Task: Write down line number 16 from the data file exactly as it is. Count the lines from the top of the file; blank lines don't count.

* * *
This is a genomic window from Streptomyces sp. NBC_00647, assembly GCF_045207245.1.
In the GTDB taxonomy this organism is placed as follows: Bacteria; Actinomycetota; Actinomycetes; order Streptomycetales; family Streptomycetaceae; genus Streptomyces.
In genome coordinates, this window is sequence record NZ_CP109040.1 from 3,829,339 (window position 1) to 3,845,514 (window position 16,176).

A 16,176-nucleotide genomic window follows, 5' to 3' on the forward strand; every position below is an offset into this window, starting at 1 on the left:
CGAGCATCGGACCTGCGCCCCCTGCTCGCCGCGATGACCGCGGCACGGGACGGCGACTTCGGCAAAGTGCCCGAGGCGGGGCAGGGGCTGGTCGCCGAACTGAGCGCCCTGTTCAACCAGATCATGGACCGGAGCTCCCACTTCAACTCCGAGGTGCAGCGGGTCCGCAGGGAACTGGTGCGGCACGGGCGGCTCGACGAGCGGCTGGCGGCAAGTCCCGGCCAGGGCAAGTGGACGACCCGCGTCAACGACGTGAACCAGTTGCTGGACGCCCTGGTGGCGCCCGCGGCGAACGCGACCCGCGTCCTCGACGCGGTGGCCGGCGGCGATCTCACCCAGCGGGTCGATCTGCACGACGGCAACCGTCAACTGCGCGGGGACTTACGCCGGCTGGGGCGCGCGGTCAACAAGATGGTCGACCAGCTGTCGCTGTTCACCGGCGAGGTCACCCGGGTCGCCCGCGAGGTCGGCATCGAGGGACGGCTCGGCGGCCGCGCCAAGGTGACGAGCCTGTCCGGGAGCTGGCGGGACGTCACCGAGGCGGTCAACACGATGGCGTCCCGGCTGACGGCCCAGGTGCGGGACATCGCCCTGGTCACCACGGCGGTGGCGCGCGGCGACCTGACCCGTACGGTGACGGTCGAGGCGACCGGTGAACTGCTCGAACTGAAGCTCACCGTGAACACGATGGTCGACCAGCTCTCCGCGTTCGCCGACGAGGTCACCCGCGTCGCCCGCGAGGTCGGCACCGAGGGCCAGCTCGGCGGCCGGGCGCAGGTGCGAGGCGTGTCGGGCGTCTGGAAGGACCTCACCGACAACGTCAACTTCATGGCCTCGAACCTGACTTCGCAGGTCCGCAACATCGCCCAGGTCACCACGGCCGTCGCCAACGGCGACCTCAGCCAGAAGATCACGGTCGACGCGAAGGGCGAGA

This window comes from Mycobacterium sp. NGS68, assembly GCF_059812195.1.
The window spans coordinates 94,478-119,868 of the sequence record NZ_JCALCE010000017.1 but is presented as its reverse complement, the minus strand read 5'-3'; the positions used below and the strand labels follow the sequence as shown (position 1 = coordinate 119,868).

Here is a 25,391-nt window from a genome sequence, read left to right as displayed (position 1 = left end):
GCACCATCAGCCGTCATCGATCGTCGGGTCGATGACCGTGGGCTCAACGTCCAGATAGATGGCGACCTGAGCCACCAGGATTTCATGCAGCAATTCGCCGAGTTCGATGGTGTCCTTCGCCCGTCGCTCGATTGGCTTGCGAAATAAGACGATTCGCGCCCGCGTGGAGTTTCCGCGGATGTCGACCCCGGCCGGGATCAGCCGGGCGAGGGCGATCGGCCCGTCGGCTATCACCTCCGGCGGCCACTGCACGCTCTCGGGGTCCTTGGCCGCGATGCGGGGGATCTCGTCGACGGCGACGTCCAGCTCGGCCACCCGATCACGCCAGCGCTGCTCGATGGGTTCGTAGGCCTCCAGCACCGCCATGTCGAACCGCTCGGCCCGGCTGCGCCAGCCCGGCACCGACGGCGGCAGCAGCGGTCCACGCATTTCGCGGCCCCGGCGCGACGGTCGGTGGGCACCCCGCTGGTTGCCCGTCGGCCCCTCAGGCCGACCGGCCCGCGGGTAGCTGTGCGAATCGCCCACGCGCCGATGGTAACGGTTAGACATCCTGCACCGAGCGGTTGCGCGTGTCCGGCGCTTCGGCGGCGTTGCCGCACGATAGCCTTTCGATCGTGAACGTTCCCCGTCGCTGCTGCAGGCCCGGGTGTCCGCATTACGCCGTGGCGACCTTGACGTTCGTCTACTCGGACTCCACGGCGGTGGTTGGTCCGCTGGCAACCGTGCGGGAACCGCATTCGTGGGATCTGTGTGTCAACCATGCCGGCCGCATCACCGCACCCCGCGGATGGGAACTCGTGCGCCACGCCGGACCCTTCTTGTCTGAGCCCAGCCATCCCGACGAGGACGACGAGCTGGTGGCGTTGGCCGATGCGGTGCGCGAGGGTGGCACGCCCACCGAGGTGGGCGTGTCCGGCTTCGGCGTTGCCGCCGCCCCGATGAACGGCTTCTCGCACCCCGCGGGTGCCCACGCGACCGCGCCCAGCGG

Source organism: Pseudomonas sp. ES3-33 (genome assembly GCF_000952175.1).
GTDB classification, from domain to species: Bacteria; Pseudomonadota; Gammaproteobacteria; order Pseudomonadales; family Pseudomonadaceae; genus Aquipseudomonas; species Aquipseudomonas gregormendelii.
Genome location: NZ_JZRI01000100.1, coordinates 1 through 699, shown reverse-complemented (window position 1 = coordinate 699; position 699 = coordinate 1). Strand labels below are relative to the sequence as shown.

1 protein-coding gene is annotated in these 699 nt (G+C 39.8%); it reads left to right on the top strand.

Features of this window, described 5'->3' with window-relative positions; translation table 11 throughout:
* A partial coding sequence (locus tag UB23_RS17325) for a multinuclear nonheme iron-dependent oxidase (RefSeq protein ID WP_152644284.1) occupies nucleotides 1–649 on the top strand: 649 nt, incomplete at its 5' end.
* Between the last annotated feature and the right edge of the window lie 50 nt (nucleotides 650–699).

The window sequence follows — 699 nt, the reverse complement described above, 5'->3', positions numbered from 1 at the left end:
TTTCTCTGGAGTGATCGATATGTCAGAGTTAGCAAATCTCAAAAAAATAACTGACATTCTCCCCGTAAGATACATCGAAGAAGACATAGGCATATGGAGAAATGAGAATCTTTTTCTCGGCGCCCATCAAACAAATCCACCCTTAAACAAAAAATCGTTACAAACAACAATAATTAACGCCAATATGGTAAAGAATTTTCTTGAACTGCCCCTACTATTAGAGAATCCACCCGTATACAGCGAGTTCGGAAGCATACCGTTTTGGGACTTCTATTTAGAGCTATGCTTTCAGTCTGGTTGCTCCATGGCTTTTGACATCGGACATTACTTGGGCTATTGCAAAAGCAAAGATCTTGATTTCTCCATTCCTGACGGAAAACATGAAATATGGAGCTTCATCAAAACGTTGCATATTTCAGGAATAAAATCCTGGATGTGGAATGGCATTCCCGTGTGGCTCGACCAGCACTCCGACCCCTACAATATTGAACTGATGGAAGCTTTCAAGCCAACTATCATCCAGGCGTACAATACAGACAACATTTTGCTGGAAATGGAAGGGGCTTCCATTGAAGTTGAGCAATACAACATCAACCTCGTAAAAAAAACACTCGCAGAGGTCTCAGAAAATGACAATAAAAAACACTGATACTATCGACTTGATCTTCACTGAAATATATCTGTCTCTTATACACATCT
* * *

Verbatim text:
* Between the last annotated feature and the right edge of the window lie 50 nt (nucleotides 650–699).